Public access to Uluru has been closed for good.

Rangers permanently closed the climb at 4pm Friday, and stopped any more people from making the trek.

After the closure, Anangu traditional owners celebrated at the base of the rock as a new sign was set up notifying visitors that the climb was now permanently closed.

The wishes of the Anangu — that people not climb the rock — will now be enforced by law, almost 34 years to the day since they were handed back the title to Uluru.

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They’ve waited for over two years to officially close the climb, after the ban was unanimously voted in by 12 members of the Uluru-Kata Tjuta National Park board in 2017, citing Uluru’s cultural significance to the Anangu people as outweighing economic considerations.

From today, climbing will be punishable by a $6,300 fine.

Parks Australia have said they will be running extra patrols over the weekend — and impose the heavy fine on anyone caught climbing.

The last climbers — a group of eight males — stepped off the rock at sunset on Friday.

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In the lead up to October 25, the decision sparked frenzied scenes at the landmark, with scores of visitors queuing from dawn to make the final trek to the top.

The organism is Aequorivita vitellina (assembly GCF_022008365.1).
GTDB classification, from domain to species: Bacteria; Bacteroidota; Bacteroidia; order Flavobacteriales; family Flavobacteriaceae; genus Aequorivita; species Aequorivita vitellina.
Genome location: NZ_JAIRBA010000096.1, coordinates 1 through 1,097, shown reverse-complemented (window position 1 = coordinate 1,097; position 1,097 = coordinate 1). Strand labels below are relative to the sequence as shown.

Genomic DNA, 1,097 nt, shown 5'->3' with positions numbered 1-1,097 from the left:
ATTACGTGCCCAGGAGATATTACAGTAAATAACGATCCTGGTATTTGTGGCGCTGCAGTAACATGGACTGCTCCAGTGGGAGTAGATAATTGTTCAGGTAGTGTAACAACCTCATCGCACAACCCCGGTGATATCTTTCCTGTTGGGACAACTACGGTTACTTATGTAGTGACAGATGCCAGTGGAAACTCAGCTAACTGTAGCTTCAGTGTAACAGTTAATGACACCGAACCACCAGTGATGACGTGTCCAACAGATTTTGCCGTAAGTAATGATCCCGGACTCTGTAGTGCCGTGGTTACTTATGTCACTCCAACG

There was a final scramble from visitors yesterday afternoon, hoping to climb the sacred rock before it closed permanently.

Nature seemed to be siding with indigenous Australians’ demand for Uluru to be respected as a sacred site when high winds threatened to prematurely end the generations-old tradition of climbing the rock before 4pm.

Rangers warned hundreds of anxious tourists who gathered at the base of the sandstone monolith before dawn that they would miss their last opportunity to ever scale its 348-metre summit unless blustery conditions subsided.

But the winds calmed and the first of around 1,000 climbers began their ascent at a chain handhold up the steep western face three hours later than scheduled.

An indigenous onlooker booed them.

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At 4pm, no new climbers were allowed to ascend, while those already on the rock had until sunset to find their way down.

A potential medical problem was reported with a climber, but authorities could not immediately provide details.

Over the decades, dozens of people have died while climbing Uluru for a range of reasons, including falls, dehydration and health issues.

Janet Ishikawa flew from her Hawaiian home to Central Australia to make the climb on the final possible day.

She likened the Uluru controversy to a furore over plans to build a giant telescope on Hawaii’s highest peak, which protesters consider sacred.

“It’s a total over-reaction. All of a sudden they want to take ownership of all this stuff,” Ishikawa said.

“They say you shouldn’t climb because of all this sacred stuff. I can still respect it and climb it.”

Chair of the board that banned the climb, Sammy Wilson, described the prohibition as a cause for celebration.